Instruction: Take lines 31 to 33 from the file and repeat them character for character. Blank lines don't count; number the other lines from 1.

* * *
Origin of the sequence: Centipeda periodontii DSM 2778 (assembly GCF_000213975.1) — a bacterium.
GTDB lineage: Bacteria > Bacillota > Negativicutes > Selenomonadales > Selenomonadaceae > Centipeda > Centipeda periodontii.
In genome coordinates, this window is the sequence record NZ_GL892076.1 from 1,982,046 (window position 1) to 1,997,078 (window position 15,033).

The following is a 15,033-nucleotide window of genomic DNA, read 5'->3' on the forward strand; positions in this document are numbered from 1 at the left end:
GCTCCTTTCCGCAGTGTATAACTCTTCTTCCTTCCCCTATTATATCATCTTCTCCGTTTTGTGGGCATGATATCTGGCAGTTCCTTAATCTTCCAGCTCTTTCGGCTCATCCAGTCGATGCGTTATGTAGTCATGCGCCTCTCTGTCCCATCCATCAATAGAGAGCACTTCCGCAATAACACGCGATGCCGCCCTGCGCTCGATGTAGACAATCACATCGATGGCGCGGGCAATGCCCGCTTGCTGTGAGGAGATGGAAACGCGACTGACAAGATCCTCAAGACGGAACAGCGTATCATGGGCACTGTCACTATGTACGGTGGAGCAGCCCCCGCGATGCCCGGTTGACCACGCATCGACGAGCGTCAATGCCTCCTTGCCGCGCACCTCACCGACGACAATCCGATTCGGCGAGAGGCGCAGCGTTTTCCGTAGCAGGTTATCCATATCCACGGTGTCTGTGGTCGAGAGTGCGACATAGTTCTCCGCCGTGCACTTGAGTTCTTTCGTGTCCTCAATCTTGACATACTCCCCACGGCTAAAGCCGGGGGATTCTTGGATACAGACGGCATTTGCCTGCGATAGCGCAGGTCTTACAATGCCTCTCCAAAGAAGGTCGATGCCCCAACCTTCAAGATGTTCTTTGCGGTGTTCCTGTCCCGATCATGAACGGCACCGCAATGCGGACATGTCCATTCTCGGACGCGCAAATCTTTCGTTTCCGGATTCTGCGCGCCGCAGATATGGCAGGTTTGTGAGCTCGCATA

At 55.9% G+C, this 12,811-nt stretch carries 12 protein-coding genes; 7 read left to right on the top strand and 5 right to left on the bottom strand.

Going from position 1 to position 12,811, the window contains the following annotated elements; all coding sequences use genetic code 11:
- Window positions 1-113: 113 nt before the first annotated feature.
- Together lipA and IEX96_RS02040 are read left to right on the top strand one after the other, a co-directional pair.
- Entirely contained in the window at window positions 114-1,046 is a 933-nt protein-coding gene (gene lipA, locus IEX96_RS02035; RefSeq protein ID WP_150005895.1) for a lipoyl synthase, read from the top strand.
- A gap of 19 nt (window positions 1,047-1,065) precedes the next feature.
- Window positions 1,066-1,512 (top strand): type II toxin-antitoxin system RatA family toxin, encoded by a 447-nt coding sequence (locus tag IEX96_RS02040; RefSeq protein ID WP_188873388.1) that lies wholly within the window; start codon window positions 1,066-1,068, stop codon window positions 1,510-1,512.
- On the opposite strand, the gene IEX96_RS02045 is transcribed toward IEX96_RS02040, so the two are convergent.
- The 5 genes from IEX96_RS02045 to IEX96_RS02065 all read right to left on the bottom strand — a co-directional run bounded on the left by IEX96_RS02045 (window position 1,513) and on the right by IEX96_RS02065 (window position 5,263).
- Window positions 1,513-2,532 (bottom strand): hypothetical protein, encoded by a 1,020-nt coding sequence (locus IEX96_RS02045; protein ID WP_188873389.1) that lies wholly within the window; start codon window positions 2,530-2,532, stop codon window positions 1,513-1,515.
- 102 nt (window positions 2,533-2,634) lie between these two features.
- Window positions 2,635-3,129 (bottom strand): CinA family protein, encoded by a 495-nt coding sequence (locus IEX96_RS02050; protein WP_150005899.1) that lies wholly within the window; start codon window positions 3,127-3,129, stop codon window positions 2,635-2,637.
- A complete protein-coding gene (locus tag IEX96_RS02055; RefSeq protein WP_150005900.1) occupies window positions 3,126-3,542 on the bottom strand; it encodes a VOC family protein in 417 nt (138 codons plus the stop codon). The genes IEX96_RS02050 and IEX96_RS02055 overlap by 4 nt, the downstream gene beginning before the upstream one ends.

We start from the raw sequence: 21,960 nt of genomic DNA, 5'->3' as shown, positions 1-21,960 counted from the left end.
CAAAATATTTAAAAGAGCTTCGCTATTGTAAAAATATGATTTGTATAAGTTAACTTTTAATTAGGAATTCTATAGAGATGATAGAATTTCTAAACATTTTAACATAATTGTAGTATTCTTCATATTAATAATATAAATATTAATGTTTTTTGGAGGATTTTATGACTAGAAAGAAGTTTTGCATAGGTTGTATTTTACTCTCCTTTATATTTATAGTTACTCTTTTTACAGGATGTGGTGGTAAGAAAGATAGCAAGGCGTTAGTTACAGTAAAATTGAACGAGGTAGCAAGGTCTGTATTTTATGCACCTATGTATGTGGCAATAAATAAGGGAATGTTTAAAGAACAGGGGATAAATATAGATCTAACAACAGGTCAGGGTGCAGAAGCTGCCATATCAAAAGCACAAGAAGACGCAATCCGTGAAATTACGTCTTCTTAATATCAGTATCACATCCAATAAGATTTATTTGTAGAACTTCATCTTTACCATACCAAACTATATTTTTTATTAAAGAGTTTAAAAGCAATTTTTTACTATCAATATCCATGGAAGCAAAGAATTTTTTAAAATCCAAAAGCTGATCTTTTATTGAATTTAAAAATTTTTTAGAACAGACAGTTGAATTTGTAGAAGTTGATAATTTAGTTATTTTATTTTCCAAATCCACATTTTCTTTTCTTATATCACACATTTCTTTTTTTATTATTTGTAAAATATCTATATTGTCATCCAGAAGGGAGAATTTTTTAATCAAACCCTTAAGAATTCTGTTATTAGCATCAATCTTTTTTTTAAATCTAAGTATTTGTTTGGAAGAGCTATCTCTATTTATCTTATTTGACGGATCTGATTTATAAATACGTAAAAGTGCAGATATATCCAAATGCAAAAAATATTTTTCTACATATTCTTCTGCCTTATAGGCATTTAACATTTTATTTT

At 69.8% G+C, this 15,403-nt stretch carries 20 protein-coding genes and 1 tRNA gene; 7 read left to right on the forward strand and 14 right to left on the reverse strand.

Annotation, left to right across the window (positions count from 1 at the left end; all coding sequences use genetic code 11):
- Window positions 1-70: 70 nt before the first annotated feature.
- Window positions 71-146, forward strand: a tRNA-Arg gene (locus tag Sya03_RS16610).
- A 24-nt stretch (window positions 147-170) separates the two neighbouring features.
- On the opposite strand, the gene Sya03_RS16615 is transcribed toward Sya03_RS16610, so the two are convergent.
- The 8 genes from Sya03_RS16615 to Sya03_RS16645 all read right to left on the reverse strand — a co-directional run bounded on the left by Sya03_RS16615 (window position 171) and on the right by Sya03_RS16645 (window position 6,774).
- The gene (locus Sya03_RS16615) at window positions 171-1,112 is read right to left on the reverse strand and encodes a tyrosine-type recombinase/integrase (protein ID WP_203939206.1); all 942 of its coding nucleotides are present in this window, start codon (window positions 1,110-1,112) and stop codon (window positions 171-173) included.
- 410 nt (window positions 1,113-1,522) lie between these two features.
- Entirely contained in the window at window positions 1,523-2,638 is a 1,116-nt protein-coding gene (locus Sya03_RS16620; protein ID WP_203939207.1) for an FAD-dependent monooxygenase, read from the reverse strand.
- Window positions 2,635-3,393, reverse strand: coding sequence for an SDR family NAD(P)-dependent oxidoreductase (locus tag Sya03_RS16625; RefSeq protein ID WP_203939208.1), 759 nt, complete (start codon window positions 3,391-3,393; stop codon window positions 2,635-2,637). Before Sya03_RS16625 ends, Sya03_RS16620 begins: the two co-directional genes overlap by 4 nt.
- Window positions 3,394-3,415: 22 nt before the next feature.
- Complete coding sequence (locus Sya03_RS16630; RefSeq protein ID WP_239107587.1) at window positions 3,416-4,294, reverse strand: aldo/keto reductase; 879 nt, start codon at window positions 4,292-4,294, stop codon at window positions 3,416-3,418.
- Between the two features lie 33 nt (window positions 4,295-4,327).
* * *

- Window positions 2,635-3,393, reverse strand: coding sequence for an SDR family NAD(P)-dependent oxidoreductase (locus tag Sya03_RS16625; RefSeq protein ID WP_203939208.1), 759 nt, complete (start codon window positions 3,391-3,393; stop codon window positions 2,635-2,637). Before Sya03_RS16625 ends, Sya03_RS16620 begins: the two co-directional genes overlap by 4 nt.
- Window positions 3,394-3,415: 22 nt before the next feature.
- Complete coding sequence (locus Sya03_RS16630; RefSeq protein ID WP_239107587.1) at window positions 3,416-4,294, reverse strand: aldo/keto reductase; 879 nt, start codon at window positions 4,292-4,294, stop codon at window positions 3,416-3,418.